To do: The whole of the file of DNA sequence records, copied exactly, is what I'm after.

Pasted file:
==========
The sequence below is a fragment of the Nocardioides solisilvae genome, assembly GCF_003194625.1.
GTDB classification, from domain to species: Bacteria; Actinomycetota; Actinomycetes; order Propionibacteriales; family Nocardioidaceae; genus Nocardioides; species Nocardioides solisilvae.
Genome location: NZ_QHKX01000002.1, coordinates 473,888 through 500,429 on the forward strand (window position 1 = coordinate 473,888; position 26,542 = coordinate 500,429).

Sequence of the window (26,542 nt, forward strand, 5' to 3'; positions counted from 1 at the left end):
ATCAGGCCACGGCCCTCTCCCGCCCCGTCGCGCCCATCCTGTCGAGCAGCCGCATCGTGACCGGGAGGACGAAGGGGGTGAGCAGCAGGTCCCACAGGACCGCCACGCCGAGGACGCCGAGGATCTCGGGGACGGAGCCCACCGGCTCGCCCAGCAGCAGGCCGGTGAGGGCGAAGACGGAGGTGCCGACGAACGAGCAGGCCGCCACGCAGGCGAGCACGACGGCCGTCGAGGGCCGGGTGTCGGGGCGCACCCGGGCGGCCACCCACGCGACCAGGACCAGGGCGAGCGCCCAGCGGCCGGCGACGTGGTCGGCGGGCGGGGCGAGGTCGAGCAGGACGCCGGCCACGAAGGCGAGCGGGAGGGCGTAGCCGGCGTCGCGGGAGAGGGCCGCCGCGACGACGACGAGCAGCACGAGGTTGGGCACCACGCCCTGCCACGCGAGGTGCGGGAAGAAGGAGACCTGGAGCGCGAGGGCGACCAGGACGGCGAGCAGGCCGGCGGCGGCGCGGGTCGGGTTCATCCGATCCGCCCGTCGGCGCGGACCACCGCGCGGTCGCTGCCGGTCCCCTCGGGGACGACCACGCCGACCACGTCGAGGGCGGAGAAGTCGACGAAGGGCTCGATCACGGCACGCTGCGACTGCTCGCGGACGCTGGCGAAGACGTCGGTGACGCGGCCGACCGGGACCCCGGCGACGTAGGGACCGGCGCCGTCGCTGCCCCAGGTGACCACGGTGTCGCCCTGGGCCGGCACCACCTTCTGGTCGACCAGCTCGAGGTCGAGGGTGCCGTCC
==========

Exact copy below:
The sequence below is a fragment of the Nocardioides solisilvae genome, assembly GCF_003194625.1.
GTDB classification, from domain to species: Bacteria; Actinomycetota; Actinomycetes; order Propionibacteriales; family Nocardioidaceae; genus Nocardioides; species Nocardioides solisilvae.
Genome location: NZ_QHKX01000002.1, coordinates 473,888 through 500,429 on the forward strand (window position 1 = coordinate 473,888; position 26,542 = coordinate 500,429).

Sequence of the window (26,542 nt, forward strand, 5' to 3'; positions counted from 1 at the left end):
ATCAGGCCACGGCCCTCTCCCGCCCCGTCGCGCCCATCCTGTCGAGCAGCCGCATCGTGACCGGGAGGACGAAGGGGGTGAGCAGCAGGTCCCACAGGACCGCCACGCCGAGGACGCCGAGGATCTCGGGGACGGAGCCCACCGGCTCGCCCAGCAGCAGGCCGGTGAGGGCGAAGACGGAGGTGCCGACGAACGAGCAGGCCGCCACGCAGGCGAGCACGACGGCCGTCGAGGGCCGGGTGTCGGGGCGCACCCGGGCGGCCACCCACGCGACCAGGACCAGGGCGAGCGCCCAGCGGCCGGCGACGTGGTCGGCGGGCGGGGCGAGGTCGAGCAGGACGCCGGCCACGAAGGCGAGCGGGAGGGCGTAGCCGGCGTCGCGGGAGAGGGCCGCCGCGACGACGACGAGCAGCACGAGGTTGGGCACCACGCCCTGCCACGCGAGGTGCGGGAAGAAGGAGACCTGGAGCGCGAGGGCGACCAGGACGGCGAGCAGGCCGGCGGCGGCGCGGGTCGGGTTCATCCGATCCGCCCGTCGGCGCGGACCACCGCGCGGTCGCTGCCGGTCCCCTCGGGGACGACCACGCCGACCACGTCGAGGGCGGAGAAGTCGACGAAGGGCTCGATCACGGCACGCTGCGACTGCTCGCGGACGCTGGCGAAGACGTCGGTGACGCGGCCGACCGGGACCCCGGCGACGTAGGGACCGGCGCCGTCGCTGCCCCAGGTGACCACGGTGTCGCCCTGGGCCGGCACCACCTTCTGGTCGACCAGCTCGAGGTCGAGGGTGCCGTCC